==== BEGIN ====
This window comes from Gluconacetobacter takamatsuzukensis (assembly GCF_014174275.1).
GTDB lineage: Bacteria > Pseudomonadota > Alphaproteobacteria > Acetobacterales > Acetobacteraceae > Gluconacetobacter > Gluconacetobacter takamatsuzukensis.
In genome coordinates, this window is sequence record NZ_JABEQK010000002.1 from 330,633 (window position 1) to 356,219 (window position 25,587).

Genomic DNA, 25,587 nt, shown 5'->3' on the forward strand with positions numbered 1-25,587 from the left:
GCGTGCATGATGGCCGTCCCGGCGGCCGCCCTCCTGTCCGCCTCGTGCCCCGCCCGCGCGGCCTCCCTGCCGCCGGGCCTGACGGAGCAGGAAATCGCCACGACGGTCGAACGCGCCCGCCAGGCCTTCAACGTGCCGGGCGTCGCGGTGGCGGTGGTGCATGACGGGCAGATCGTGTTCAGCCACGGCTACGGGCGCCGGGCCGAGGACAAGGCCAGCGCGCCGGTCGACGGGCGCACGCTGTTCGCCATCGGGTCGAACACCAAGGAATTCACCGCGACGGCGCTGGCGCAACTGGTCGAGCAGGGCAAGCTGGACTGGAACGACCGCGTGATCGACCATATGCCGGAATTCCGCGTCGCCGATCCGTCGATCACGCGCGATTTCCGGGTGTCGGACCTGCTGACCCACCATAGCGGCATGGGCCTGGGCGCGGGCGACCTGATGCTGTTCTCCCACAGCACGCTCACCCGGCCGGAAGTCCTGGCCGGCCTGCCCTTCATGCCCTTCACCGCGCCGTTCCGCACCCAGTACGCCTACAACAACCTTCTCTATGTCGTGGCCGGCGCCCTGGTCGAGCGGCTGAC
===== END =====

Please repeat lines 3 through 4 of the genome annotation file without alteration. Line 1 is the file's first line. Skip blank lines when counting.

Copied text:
In genome coordinates, this window is sequence record NZ_JABEQK010000002.1 from 330,633 (window position 1) to 356,219 (window position 25,587).

Genomic DNA, 25,587 nt, shown 5'->3' on the forward strand with positions numbered 1-25,587 from the left: